The industry is also growing its’ non-Irish workforce, according to IAPI, with 1 in 5 employees from Europe, UK, US, Canada, South America, Asia, Africa, The Middle East, Australia and New Zealand. This represents a 7% increase of international talent since 2019. For the first time this year, IAPI also looked at the socio-economic backgrounds of the workforce, and with two-thirds of our workforce from affluent, middle-class backgrounds, there is room for improvement here.
According to the IAPI Census, 87% of agency leaders are very optimistic that their agency will fully recover from the impact of the pandemic, and three-quarters believe that revenues will increase next year.
With nearly two-thirds of all agencies pursuing business from international clients, this again reflects the confidence of Irish agencies to compete on a global stage, says IAPI.
However, the industry still faces a number of challenges as the pandemic continues to affect our working lives. Aside from talent churn, maintaining agency culture, as we continue to work from home, remains the key concern of agency Leaders for the next twelve months.
Long-term return to office plans, as for all industries, are on hold again despite timing predictions made my leaders in the Autumn this year. What is certain is the future of working has changed for good, with agency leaders predicting that three-quarters of the workforce will continue to work part-time from home, although they believe that less than one in ten will want to work full time from home.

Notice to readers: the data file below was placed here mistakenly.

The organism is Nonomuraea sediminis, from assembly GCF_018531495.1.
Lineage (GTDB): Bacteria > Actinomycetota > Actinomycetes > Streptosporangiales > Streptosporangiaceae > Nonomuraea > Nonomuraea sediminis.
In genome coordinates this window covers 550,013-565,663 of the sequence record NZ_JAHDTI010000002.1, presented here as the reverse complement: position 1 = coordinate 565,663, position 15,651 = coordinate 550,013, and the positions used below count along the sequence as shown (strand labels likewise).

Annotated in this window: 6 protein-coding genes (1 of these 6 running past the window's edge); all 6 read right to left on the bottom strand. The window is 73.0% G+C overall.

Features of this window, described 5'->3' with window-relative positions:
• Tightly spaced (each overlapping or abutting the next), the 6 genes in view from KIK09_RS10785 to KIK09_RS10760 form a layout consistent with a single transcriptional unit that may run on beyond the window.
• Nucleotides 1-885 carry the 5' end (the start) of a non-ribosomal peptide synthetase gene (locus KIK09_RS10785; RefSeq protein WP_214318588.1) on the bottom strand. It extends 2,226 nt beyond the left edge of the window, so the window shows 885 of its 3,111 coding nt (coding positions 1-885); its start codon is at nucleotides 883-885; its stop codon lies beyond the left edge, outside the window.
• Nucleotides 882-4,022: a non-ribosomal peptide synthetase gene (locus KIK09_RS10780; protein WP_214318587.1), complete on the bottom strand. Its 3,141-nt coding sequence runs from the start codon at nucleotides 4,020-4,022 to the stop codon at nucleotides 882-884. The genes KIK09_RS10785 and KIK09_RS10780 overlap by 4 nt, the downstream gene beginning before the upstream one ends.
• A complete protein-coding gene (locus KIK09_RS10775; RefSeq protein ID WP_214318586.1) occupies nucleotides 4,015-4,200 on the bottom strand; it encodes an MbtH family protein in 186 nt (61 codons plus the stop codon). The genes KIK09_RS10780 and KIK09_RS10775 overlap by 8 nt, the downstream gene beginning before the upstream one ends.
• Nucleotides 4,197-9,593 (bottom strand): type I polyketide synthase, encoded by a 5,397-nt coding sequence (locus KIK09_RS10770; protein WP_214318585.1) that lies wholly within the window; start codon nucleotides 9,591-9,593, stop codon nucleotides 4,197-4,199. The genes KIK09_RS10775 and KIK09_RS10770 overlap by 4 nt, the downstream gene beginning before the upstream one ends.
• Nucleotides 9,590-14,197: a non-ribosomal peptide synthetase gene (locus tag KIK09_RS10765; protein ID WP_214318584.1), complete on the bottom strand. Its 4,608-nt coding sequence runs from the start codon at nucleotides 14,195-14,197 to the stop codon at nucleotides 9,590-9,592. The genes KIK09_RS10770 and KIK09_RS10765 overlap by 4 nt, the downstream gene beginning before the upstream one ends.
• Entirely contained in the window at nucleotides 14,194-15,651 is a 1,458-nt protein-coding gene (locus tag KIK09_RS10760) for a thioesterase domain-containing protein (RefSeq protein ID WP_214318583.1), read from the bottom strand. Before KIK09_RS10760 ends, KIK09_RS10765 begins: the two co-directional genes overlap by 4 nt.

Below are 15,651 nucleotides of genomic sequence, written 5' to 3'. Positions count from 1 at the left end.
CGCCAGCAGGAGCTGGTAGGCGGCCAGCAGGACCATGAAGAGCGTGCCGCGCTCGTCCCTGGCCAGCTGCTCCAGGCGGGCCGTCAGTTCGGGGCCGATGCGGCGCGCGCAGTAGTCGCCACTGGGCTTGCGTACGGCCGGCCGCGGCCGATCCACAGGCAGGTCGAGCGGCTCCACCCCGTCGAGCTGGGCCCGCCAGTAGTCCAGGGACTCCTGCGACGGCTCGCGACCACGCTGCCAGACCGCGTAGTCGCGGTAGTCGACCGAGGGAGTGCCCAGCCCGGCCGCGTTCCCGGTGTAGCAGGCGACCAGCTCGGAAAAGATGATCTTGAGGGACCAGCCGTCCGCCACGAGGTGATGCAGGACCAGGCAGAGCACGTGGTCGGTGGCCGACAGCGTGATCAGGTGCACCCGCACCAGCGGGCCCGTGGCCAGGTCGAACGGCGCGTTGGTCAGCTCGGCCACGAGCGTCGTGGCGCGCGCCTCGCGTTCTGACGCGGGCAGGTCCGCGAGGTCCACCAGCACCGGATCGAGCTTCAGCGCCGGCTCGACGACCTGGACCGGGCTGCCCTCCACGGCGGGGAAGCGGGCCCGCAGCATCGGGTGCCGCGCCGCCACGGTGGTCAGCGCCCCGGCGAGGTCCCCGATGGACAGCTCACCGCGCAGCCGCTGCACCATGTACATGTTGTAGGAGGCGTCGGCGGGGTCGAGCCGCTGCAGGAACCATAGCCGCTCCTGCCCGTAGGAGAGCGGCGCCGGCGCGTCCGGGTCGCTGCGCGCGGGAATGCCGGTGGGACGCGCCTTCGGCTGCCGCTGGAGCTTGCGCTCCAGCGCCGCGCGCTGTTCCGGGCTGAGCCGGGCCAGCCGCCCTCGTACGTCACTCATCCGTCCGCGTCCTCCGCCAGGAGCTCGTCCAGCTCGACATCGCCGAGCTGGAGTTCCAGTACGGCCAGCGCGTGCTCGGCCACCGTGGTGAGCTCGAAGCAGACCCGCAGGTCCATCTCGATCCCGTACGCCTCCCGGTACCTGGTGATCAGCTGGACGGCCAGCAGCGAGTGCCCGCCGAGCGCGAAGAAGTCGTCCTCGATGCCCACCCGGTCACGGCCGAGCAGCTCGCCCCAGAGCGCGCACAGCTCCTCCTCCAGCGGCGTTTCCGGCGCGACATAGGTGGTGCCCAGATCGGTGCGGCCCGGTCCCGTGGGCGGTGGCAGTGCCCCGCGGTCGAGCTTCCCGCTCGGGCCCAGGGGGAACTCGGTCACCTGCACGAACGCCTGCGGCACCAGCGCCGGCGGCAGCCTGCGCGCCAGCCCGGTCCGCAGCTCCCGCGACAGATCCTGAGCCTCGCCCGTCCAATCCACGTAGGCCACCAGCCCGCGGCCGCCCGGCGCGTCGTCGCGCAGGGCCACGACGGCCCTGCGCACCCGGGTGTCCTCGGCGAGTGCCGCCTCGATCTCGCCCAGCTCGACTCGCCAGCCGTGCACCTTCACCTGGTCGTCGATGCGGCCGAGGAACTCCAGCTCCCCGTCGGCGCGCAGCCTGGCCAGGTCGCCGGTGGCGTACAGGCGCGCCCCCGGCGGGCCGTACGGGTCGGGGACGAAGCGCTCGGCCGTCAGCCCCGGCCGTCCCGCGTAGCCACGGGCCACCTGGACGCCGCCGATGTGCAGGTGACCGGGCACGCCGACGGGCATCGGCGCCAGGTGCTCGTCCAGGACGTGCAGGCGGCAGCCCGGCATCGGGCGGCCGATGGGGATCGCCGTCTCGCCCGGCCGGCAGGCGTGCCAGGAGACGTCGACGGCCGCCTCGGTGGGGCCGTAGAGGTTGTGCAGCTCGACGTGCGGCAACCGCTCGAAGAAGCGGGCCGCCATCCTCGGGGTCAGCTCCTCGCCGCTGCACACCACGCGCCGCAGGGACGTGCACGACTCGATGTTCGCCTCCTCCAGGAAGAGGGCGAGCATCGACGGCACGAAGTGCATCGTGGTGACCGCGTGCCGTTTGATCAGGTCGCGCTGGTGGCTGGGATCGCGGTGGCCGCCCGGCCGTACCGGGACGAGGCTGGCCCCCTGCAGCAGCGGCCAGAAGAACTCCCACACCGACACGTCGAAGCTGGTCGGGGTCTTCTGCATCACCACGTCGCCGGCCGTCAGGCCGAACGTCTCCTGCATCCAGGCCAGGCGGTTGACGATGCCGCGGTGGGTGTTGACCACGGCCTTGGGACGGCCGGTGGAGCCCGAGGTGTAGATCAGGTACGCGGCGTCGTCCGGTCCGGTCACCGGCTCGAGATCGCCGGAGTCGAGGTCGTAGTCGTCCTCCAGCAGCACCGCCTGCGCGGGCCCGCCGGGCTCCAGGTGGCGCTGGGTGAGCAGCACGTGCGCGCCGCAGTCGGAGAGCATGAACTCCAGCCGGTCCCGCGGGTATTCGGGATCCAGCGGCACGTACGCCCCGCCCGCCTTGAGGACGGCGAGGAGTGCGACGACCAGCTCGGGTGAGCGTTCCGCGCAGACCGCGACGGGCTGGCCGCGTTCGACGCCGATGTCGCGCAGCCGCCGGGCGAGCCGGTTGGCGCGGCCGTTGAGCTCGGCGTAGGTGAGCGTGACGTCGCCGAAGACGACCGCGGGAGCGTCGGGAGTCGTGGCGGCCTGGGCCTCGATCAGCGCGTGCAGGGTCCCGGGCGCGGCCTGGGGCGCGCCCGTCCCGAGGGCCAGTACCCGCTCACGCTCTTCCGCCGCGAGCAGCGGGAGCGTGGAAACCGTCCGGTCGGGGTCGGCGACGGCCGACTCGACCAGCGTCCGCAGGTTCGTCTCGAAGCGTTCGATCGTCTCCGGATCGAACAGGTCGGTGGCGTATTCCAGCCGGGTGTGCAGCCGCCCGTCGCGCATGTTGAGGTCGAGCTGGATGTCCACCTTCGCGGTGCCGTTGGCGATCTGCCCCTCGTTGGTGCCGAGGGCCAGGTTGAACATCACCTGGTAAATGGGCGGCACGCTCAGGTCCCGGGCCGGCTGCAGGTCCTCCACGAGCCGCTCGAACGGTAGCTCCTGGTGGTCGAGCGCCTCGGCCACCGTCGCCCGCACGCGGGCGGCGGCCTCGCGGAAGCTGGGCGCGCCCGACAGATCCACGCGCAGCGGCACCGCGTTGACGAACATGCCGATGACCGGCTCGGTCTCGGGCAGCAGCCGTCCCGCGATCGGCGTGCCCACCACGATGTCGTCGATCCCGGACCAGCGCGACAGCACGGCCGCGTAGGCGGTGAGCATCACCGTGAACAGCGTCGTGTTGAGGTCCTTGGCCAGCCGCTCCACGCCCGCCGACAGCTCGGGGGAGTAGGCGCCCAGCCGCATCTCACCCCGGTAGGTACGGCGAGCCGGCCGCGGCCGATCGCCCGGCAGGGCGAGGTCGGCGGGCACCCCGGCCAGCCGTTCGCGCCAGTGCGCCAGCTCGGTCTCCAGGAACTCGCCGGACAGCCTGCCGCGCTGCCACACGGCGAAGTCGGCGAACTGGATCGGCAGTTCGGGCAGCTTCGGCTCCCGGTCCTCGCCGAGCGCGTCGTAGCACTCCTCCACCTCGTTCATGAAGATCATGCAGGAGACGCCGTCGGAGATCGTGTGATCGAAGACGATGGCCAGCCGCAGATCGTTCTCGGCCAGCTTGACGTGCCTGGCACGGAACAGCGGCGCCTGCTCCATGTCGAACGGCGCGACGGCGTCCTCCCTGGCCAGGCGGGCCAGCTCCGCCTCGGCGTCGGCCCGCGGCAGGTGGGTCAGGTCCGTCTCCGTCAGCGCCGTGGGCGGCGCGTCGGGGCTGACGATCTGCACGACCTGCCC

Sustainability is very much on everyone’s agenda with 38% of agencies having a sustainability charter in place and three-quarters of leaders placing this as a priority moving forward. Agencies believe that seven out of 10 of their clients have sustainability as a priority for their business but only 4% as a top priority.
When surveyed in Sept 2020, 3 in 4 agency employees stated that they wished to work for an agency that is committed to climate change, and 91% of staff stated that the industry had an important role to play in sustainability action because of our ability to connect with consumers.